by Calculated Risk on 6/03/2022 09:31:00 AM
The headline jobs number in the May employment report was above expectations, however employment for the previous two months was revised down by 22,000. The participation rate and the employment-population ratio both increased slightly, and the unemployment rate was unchanged at 3.6%.
In May, the year-over-year employment change was 6.5 million jobs.
Permanent Job Losers
This graph shows permanent job losers as a percent of the pre-recession peak in employment through the report today.
In May, the number of permanent job losers was unchanged at 1.386 million from 1.386 million in the previous month.
Prime (25 to 54 Years Old) Participation
Since the overall participation rate has declined due to cyclical (recession) and demographic (aging population, younger people staying in school) reasons, here is the employment-population ratio for the key working age group: 25 to 54 years old.
The 25 to 54 participation rate increased in May to 82.6% from 82.4% in April, and the 25 to 54 employment population ratio increased to 80.0% from 79.9% the previous month.
Part Time for Economic Reasons
From the BLS report:
295,000 to 4.3 million in May, reflecting an increase in the number of persons
whose hours were cut due to slack work or business conditions. The number of
persons employed part time for economic reasons is little different from its
February 2020 level. These individuals, who would have preferred full-time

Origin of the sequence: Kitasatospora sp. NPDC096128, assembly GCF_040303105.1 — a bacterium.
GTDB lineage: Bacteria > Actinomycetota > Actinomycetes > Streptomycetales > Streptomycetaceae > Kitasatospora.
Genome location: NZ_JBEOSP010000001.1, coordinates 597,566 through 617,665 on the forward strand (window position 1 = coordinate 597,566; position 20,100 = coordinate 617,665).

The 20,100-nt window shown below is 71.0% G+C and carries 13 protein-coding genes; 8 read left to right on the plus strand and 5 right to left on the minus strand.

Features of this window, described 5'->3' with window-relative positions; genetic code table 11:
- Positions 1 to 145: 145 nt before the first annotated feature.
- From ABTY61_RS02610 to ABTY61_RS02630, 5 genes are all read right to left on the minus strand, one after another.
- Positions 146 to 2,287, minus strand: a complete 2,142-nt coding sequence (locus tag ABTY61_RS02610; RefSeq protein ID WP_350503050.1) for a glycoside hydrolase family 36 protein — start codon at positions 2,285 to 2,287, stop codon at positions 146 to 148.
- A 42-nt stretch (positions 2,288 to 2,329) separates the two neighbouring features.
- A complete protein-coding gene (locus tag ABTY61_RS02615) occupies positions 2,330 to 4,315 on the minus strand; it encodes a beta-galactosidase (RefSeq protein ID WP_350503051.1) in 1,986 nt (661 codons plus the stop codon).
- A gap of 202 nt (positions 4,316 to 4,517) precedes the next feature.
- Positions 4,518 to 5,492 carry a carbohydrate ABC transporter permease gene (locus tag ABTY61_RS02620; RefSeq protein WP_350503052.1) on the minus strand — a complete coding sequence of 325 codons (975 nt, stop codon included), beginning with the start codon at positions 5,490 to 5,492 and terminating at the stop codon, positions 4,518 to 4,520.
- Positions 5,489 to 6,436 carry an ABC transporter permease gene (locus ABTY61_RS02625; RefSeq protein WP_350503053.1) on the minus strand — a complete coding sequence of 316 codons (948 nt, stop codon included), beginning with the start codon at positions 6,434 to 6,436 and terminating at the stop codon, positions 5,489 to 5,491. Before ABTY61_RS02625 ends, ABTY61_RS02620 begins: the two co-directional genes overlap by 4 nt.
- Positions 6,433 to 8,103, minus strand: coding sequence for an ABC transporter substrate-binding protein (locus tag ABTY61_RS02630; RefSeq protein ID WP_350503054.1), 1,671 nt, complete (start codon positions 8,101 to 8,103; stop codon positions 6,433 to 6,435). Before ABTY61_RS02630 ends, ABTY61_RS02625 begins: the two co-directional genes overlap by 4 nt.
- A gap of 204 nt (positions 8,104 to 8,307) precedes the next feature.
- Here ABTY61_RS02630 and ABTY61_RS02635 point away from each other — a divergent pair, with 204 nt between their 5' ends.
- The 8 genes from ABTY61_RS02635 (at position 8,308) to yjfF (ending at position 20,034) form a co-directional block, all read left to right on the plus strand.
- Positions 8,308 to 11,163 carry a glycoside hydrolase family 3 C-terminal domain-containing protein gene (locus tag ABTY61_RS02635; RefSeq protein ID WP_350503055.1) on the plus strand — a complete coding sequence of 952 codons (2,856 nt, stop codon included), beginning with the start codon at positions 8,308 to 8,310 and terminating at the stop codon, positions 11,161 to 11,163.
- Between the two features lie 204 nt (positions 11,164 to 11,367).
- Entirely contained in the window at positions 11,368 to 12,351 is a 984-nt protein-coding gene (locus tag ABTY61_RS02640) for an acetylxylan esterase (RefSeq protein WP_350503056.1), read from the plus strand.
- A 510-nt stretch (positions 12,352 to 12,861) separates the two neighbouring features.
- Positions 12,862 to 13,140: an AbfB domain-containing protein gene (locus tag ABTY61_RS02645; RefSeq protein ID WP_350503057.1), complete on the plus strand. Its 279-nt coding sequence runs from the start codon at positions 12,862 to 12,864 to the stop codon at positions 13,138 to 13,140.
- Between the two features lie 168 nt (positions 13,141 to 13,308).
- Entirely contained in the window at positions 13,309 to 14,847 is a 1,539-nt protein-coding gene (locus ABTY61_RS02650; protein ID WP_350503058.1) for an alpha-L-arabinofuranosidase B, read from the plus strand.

employment, were working part time because their hours had been reduced or
they were unable to find full-time jobs.”
The number of persons working part time for economic reasons increased in May to 4.328 million from 4.033 million in April. This is at pre-recession levels.
These workers are included in the alternate measure of labor underutilization (U-6) that increased to 7.1% from 7.0% in the previous month. This is down from the record high in April 22.9% for this measure since 1994. This measure is close to the 7.0% in February 2020 (pre-pandemic).
Unemployed over 26 Weeks
According to the BLS, there are 1.356 million workers who have been unemployed for more than 26 weeks and still want a job, down from 1.483 million the previous month.
This does not include all the people that left the labor force.
The headline monthly jobs number was above expectations; however, the previous two months were revised down by 22,000 combined.